Civilian wellness program pilot begins Oct. 1
September 20, 2012
FORT GEORGE G. MEADE, Md. (Sept. 20, 2012) -- On Oct. 1, Installation Management Command will begin a six-month pilot study to determine whether a case can be made to extend an exercise program for civilian employees on an ongoing basis.
The Civilian Wellness and Civilian Fitness Program allows civilian employees, with the approval of their supervisor, to take one hour, three days a week away from work to engage in an exercise/fitness program.
Army Regulation 600-63, Army Health Promotion, which became effective in May 2007, states that a civilian employee can only participate in the program once in their career for a maximum of six months.
The six-month pilot, which is being implemented at installations Armywide, will gather data to support a business case proposal to change the Army regulation to extend the program's length. The pilot study ends April 30.
Wendy Messick, director of the Directorate of Human Resources, is Fort Meade's wellness program coordinator.
"Fitness and wellness is a lifelong process," Messick said. "IMCOM is trying to get the statistics to support the change."
Garrison directors have application packets for civilian employees who want to participate in the pilot program. The application includes a wellness contract between the employee and supervisor that allows the employee to commit one hour, three days a week to exercise.
Participants must sign a release waiver of liability and complete a personal readiness assessment to determine whether they need a doctor's approval to be in the program. An approval form for a physician also is included in the packet. Participants must complete a required assessment of their height, weight, blood pressure and resting heart rate at the start of the program and at the 90- and 180-day mark.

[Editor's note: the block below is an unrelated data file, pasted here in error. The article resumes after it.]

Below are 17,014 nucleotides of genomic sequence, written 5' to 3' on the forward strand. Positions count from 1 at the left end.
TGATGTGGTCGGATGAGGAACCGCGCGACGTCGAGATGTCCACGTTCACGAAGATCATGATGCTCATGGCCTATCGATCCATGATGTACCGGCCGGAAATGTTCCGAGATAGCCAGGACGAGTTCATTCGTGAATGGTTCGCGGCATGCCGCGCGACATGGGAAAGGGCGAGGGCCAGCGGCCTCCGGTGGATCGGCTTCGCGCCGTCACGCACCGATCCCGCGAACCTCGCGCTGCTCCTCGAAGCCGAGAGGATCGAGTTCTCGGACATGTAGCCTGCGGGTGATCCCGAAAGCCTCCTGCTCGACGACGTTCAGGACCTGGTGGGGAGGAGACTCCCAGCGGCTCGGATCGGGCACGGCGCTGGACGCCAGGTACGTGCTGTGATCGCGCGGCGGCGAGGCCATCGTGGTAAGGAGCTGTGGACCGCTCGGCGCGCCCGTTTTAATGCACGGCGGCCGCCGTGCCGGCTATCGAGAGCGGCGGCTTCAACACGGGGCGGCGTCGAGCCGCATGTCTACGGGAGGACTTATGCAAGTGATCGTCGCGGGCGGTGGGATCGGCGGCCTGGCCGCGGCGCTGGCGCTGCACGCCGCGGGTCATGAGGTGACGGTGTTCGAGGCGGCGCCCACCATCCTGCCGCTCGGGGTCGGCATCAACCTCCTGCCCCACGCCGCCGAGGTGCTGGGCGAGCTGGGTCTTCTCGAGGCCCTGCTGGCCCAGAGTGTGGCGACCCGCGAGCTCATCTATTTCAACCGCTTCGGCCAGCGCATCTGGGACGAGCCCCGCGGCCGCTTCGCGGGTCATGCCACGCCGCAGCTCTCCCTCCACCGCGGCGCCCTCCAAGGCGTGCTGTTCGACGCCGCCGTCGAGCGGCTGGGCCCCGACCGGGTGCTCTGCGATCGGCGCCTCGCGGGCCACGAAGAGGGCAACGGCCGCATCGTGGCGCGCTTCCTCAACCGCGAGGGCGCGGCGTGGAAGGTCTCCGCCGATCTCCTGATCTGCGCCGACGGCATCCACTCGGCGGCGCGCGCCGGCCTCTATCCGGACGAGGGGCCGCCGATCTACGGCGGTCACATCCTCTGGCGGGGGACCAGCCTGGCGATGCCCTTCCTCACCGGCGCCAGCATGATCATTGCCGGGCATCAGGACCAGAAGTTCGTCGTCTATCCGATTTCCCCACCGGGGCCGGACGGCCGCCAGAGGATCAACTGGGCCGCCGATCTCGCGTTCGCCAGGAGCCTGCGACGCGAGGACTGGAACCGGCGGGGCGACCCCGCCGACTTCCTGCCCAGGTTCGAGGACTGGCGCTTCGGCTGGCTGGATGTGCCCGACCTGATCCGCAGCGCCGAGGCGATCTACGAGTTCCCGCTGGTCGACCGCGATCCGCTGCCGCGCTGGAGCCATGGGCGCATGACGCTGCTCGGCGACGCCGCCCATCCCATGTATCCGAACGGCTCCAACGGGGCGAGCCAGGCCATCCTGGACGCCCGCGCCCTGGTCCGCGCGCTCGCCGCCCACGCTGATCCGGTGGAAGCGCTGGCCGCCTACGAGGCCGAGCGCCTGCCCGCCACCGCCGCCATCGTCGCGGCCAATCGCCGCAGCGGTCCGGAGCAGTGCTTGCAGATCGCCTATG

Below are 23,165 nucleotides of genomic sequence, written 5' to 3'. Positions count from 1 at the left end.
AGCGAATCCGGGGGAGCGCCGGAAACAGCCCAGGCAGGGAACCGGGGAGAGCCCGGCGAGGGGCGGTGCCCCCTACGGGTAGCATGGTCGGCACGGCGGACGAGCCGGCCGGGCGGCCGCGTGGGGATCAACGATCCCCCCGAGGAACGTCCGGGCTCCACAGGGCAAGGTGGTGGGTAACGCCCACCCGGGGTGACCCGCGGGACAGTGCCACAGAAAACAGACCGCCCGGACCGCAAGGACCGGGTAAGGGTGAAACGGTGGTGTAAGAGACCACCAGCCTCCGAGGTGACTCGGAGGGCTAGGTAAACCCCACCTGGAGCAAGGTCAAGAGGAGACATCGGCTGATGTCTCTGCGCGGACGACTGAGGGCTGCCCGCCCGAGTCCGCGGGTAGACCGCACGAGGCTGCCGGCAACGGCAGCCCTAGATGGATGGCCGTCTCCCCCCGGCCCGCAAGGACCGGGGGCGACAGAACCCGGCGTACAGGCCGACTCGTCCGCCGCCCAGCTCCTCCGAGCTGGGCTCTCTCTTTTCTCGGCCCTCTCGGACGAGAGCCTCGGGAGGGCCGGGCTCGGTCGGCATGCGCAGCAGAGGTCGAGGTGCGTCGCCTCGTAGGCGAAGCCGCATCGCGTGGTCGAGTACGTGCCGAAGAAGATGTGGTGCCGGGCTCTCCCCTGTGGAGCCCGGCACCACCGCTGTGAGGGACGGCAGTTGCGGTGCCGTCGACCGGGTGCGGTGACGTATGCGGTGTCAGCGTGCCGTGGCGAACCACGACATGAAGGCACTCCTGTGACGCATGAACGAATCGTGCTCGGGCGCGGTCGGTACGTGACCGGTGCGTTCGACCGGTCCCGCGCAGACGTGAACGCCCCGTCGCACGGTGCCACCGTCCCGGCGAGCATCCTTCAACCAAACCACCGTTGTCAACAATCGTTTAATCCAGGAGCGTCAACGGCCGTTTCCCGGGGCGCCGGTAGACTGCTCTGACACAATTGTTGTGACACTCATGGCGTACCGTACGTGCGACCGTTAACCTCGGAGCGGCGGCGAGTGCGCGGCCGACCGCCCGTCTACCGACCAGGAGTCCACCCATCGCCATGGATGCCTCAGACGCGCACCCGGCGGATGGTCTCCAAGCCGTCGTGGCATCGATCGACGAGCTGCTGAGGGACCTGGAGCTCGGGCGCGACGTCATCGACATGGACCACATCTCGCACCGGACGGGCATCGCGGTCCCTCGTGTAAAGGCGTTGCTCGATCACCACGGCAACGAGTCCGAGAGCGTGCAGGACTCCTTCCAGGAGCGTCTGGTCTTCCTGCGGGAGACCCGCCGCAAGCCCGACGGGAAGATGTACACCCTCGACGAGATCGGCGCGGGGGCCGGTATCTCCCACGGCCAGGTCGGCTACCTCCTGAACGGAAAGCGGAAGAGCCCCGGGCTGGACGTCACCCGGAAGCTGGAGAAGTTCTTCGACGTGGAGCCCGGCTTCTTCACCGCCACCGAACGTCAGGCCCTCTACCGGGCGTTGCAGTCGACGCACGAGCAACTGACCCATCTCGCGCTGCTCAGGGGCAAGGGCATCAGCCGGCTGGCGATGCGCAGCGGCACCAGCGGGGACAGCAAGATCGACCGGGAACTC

All application packets must be submitted to Messick before Sept. 30. Messick will then approve employees who can participate in the pilot study.
The pilot program will operate on an honor system. As participants submit the required data, Messick will update their progress and send a final report to IMCOM at the end of the program.
Col. Bert Rice, director of Transformation, participated in the Civilian Wellness and Civilian Fitness Program for six months two years ago.
"I have always been active in some type of fitness program," Rice said. "Physical fitness has been a part of my lifestyle for many, many years."
Rice said he thinks the program should be an ongoing. "I think more employees would participate if they knew that the fitness program would continue without interruption."
Rice plans to apply for the pilot program.
Messick said Garrison Commander Col. Edward C. Rothstein supports the installation's wellness efforts and added that plans to bring a resiliency center to Fort Meade are in line with the goals of the Civilian Wellness and Civilian Fitness Program.
"This is an opportunity for us to ensure a healthy lifestyle for every employee," Messick said.
For more information about the Civilian Wellness and Civilian Fitness Program, contact your garrison leadership.